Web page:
REACH said to be hurting European specialty chemicals sector

06 March 2012 21:11  [Source: ICIS news]

BALTIMORE, Maryland (ICIS)--The European REACH programme is inhibiting sales of US specialty chemicals into Europe, subjecting US technology to piracy and smothering chemicals innovation among EU nations, a top US industry official said on Tuesday.

Bill Allmond, vice president for government and public relations for the Society of Chemical Manufacturers and Affiliates (SOCMA), said that the EU REACH programme (registration, evaluation, authorisation and restriction of chemicals) “has created a bar for US specialty chemicals manufacturers selling into Europe”.

Allmond, speaking on the sidelines of the annual GlobalChem regulatory conference, said that reports from specialty chemical producers who belong to SOCMA indicate that the expense of complying with REACH requirements in many cases outweighs the market benefit of selling to Europe.

In addition, he said, those US specialty and batch chemicals producers still in the EU market have encountered a range of problems in dealing with the “only representative” (OR) mandate under REACH.

That REACH mandate requires that US and other foreign chemical producers doing business in the EU operate, for purposes of REACH, through a solitary entity.

“That has created trust issues for some of our member companies,” Allmond said.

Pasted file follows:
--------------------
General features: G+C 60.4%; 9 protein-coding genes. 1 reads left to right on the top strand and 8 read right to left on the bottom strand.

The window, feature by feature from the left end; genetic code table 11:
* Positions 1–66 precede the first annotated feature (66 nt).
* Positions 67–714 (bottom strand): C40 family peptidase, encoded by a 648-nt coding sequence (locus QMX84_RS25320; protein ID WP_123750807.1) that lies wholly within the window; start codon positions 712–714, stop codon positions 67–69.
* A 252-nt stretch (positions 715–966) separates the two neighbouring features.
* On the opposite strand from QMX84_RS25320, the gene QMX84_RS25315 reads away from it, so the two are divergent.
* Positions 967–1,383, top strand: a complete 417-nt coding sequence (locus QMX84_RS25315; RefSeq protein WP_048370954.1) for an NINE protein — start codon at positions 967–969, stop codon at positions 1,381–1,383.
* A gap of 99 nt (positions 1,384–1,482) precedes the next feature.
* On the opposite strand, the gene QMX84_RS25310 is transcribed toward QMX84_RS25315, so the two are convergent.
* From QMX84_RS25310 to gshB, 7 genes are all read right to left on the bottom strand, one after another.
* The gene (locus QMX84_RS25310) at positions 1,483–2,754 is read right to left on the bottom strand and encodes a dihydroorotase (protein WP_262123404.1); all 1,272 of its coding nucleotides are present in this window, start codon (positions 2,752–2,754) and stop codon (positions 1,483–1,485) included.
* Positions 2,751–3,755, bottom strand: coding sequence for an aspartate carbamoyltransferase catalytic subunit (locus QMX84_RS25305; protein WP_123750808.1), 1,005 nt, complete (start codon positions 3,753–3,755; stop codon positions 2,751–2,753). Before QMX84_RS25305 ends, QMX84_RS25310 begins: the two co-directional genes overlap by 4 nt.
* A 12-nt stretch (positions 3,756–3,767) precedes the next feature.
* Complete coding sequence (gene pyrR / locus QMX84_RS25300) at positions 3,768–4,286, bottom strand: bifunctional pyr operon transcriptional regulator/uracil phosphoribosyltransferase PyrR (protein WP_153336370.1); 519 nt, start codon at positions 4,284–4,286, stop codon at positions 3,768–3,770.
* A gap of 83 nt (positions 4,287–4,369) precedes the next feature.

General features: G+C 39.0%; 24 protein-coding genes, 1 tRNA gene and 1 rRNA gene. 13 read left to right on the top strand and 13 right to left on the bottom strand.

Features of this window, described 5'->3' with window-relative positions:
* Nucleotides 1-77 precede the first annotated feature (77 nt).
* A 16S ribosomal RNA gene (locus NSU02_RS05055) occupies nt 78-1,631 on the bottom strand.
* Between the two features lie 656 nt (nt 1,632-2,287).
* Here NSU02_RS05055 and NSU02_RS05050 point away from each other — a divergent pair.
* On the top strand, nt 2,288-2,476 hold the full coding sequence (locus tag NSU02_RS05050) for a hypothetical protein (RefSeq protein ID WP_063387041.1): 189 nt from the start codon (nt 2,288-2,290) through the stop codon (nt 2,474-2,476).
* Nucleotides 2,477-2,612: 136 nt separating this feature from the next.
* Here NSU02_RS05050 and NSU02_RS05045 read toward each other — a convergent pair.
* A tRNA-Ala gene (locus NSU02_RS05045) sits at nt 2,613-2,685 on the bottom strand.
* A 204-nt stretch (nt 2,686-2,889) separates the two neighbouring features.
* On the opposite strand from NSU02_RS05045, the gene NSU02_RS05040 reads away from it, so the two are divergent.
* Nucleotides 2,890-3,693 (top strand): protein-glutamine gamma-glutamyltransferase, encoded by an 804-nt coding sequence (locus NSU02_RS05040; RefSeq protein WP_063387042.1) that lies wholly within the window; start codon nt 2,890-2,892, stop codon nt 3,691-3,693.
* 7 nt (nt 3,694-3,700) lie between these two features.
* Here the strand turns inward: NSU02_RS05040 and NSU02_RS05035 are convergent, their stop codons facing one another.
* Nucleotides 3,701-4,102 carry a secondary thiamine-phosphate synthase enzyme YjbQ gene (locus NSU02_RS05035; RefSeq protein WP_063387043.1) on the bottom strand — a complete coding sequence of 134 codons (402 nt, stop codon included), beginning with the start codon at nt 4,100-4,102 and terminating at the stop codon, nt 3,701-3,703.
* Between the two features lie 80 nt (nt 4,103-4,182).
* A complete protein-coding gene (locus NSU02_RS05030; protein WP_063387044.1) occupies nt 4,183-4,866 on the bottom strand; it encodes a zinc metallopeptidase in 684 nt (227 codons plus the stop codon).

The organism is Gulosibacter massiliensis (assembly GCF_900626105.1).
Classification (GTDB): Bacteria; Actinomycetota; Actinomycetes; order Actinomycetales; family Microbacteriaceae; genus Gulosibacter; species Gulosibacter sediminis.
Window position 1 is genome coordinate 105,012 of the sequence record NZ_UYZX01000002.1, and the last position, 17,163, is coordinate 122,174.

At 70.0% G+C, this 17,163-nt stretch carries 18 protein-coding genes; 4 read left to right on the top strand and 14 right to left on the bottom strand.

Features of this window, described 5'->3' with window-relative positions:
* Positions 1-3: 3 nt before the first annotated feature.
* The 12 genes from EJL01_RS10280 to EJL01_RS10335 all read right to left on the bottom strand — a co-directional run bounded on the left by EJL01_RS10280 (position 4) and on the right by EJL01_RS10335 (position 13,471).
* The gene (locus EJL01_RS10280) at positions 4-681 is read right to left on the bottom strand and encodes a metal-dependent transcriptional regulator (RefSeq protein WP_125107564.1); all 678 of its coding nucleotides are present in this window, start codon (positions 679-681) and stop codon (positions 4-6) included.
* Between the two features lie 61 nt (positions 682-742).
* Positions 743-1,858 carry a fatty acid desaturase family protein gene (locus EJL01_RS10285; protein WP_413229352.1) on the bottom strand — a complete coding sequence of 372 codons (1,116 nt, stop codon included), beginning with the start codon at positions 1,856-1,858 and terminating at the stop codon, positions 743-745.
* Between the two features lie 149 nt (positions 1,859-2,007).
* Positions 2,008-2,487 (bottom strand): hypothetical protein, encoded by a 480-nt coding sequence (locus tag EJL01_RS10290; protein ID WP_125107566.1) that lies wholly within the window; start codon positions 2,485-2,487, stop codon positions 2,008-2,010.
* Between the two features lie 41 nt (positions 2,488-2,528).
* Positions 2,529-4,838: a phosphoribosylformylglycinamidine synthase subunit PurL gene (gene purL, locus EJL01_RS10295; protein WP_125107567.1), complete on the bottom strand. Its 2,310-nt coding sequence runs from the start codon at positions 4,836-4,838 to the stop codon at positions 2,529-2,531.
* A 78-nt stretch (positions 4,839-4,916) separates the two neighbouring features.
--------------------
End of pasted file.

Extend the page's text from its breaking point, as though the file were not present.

“Under REACH requirements, US specialty producers are furnishing technology to EU ORs who may not have your best interests at heart,” he said.

“I suspect there has been some piracy of US technology in this process,” Allmond said, adding that there may be more data available on this issue in 2013.

In addition, said Allmond, with US producers having to deal through the REACH only representatives, the process of US sales to the EU has been slowed.  That delay, he said, has given a competitive advantage to domestic EU specialty chemical producers.

But that regulatory edge might not last long, Allmond indicated.

He said member reports indicate that the regulatory rigours of REACH are smothering domestic EU specialty chemicals innovation and development.

“For one thing, REACH has decreased the amount of money that EU firms have for innovation enterprise,” he said.  “Some EU companies are having to chose between spending on R&D [research and development] versus compliance costs for REACH.”

“This is especially true for batch and specialty chemical producers,” he said, noting that specialty chemical manufacturers typically are smaller companies with far less capital resources than industrial chemicals manufacturers.

Allmond said that REACH compliance costs already are retarding EU chemicals development in a way that indirectly gives an advantage to US specialty innovators in the global marketplace.

He said the impact of REACH on European chemicals R&D is becoming apparent in the relocation to the US of some EU specialty chemical producers.

Cosponsored by SOCMA and the American Chemistry Council (ACC), the GlobalChem conference runs through Wednesday.

By: Joe Kamalick
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